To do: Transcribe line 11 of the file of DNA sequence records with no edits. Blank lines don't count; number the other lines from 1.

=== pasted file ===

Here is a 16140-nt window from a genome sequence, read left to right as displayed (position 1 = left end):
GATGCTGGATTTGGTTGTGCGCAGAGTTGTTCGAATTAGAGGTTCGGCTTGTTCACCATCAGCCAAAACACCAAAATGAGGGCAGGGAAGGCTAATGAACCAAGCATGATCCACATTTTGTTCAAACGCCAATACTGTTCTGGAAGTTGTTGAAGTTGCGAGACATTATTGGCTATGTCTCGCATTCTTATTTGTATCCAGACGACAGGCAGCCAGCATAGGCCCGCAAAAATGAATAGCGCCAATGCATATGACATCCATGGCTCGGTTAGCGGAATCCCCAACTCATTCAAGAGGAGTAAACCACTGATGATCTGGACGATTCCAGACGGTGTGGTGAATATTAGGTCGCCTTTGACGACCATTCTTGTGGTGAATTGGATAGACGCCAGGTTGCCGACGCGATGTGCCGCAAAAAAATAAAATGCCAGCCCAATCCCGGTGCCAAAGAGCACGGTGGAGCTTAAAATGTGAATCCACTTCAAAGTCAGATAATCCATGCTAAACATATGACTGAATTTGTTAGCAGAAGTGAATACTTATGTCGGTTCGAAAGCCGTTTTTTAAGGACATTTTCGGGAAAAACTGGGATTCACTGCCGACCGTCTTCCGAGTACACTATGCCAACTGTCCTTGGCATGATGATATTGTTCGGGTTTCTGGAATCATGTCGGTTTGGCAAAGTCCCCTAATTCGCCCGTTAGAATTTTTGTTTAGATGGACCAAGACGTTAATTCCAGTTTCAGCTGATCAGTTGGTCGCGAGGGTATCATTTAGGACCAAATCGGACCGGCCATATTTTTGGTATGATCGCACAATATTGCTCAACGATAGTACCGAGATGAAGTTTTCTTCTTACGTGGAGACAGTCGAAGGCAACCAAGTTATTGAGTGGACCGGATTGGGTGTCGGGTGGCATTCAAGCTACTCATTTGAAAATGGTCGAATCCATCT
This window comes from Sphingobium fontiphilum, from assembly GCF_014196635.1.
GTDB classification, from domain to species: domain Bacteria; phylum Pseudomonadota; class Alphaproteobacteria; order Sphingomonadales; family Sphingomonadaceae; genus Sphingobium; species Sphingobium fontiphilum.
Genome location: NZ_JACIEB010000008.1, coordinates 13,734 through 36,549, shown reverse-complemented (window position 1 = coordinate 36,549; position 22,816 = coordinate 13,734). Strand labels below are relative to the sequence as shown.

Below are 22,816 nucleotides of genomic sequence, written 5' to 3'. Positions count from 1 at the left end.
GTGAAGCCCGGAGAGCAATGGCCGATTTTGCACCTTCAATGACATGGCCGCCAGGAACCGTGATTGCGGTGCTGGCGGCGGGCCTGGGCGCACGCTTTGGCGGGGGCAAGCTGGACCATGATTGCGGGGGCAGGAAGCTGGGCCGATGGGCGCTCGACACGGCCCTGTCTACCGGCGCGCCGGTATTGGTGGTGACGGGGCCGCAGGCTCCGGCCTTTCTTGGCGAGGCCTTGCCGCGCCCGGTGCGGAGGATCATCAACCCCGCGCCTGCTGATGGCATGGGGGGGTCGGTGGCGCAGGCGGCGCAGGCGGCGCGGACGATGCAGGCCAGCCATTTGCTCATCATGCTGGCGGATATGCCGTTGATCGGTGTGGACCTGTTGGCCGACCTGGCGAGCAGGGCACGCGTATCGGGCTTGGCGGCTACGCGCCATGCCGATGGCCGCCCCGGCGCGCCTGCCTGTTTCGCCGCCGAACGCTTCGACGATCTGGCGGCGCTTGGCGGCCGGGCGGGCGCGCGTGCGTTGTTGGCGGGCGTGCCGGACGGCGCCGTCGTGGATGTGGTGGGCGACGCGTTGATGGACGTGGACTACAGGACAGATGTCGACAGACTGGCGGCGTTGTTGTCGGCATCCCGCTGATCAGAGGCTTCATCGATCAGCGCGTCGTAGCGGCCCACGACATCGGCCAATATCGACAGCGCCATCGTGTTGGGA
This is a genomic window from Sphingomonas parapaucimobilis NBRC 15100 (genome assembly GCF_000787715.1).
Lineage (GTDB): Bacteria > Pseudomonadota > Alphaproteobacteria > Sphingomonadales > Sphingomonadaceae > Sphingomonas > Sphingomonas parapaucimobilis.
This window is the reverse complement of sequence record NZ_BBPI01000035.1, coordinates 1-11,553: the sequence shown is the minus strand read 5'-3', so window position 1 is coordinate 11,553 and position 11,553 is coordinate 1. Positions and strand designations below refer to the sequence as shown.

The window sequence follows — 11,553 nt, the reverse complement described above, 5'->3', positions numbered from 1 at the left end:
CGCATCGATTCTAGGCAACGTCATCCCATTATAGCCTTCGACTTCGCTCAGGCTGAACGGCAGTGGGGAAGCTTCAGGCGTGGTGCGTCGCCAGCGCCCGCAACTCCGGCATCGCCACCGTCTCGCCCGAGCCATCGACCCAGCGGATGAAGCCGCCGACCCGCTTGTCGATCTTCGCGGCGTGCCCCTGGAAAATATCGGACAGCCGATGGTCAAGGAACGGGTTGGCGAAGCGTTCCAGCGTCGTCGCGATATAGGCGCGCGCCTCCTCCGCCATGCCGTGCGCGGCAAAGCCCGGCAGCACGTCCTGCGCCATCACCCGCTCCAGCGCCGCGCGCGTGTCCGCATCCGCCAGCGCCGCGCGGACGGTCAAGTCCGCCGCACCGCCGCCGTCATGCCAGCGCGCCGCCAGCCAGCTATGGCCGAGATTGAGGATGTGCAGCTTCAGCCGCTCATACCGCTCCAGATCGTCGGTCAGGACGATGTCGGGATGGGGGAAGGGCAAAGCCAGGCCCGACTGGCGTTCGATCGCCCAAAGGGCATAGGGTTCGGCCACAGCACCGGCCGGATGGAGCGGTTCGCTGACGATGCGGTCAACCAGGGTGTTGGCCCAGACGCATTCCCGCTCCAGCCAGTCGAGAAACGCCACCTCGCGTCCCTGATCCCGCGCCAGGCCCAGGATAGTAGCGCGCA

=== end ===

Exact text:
The window sequence follows — 11,553 nt, the reverse complement described above, 5'->3', positions numbered from 1 at the left end: